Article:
Greg has just killed the man he hired to kill one of his wife’s many lovers. He’s now got a dead body in his office.
Carlton, Greg’s brother, desperately needs a dead body. It’s kind of related to the lion corpse that he found in his basement.
This is the normal part of the story.
From Jeff Strand, the author of Benjamin’s Parasite, The Sinister Mr. Corpse, and Fangboy, comes a tale that’s weird even by his standards.
Facial. It’s not about what you’re thinking. Well, okay, part of it is…
About the Author
Jeff Strand was born in Baltimore, Maryland, but moved to Fairbanks, Alaska when he was six months old, so his memories of Baltimore are hazy. He grew up in the cold, where he desperately wanted to be a cartoonist. Then he wanted to make video games. Then he wanted to write movies. Actually, he still wants to do all of those things, but for now he’s quite happy writing lots of demented novels.
He was nominated for the Bram Stoker Award in 2006, 2008, 2010, and 2012. His novel PRESSURE has been optioned for film; he’s hoping the movie will be made soon so he can scream “My baby! What have you done to my precious baby?!?”
His novels are usually classified as horror, but they’re really all over the place, from comedies to thrillers to drama to, yes, even a fairy tale.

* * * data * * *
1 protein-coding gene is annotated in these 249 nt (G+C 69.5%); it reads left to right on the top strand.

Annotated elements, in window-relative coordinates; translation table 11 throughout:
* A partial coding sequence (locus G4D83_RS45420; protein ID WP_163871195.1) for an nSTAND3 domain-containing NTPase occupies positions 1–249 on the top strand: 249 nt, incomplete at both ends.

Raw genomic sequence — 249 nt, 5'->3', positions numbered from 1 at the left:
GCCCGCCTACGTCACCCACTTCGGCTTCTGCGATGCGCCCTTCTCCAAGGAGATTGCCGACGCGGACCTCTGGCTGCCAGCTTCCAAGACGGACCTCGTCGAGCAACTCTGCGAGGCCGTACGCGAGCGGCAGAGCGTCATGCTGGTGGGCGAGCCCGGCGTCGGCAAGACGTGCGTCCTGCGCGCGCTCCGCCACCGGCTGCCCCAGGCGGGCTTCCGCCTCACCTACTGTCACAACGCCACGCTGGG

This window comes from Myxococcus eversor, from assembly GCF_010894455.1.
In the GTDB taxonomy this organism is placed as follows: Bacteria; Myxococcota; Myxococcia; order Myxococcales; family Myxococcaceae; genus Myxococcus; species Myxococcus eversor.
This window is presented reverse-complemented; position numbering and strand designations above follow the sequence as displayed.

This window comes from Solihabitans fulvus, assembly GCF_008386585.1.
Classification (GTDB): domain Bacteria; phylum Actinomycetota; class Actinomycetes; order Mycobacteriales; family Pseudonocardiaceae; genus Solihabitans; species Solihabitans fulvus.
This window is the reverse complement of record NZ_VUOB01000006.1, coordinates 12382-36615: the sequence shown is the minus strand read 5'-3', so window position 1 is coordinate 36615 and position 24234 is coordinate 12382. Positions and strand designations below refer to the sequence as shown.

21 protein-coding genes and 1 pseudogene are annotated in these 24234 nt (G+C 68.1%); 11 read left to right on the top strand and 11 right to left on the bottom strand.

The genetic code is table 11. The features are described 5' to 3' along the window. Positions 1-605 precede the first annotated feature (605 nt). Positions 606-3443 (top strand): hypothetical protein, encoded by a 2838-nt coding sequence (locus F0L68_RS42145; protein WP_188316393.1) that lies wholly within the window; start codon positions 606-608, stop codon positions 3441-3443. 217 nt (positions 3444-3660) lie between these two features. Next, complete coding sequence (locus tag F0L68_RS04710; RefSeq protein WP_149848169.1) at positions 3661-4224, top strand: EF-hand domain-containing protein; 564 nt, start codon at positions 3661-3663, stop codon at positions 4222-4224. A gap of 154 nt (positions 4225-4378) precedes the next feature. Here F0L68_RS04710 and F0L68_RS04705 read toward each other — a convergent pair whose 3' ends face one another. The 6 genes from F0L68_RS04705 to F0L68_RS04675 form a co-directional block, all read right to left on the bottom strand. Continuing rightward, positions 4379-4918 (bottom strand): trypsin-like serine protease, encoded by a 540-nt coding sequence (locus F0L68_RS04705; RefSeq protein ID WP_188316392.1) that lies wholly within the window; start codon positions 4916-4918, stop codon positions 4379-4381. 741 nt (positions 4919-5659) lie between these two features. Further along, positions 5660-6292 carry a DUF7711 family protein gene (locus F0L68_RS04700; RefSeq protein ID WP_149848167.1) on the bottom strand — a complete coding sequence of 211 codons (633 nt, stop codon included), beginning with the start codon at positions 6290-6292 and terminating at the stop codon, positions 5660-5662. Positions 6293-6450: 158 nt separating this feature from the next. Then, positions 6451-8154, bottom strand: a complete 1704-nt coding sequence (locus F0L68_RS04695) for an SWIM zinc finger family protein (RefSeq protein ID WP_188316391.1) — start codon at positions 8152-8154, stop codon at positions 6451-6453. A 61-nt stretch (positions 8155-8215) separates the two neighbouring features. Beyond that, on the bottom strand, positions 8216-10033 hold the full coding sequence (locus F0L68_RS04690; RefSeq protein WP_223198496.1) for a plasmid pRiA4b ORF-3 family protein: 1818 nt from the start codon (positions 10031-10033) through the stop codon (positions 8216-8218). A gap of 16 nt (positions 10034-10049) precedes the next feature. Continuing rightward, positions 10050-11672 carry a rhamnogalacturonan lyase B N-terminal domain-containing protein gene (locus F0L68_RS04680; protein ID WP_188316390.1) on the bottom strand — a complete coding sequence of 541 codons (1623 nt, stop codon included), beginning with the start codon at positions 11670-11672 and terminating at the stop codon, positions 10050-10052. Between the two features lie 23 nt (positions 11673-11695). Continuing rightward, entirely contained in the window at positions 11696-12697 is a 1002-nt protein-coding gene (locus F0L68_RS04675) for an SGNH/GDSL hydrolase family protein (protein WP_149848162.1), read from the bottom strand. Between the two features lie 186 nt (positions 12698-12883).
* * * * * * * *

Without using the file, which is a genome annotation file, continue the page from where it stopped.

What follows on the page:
Because he doesn’t do cold weather anymore, he lives in Tampa, Florida with his wife and a deaf cat.
Throughout my reading of Jeff Strand’s Facial, one thought repeatedly crossed my mind, primarily in it’s long, NSFW form: WTF.
I’ve read a few strange books over the years, but this one takes the cake and may very well be on of the most farcical horror stories I’ve ever read.
Despite it bold oddness, the story is actually pretty simple and summed up pretty well during a moment of exposition when Greg explains his, and his brother’s, predicament to his cheating wife by telling her:
[T]his scary face appeared on the floor of Carlton’s basement, and it gave us gold coins in exchange for feeding it severed heads, and we figured that if we had to kill people, it might as well be people who are cuckholding me, so I’m a monster!
And that’s Facial in a nutshell. It’s a trippy, hallucinogenic story of bloodlust and murder, with a comedic bent. It’s a quick, short read, and the story flops around between alternating viewpoints from Greg, Carlton, Felicia (Greg’s cheating wife), and a few of their victims.
Unfortunately, this novella didn’t quite work for me. I typically don’t have a problem with shifting narrators, but here, they all carried the same voice and personality, and sense of humor. Overall, it was just a little too Looney Tunes for my palette, a little too off-wall and improbable, a little too long and a bit too one-note.
That said, the one thing that is strongly apparent in this work is its originality. I can honestly say I have not read anything quite like it before! And given that, I am very curious to see what else Strand has up his sleeve and will be checking out some of his other works in the near-future.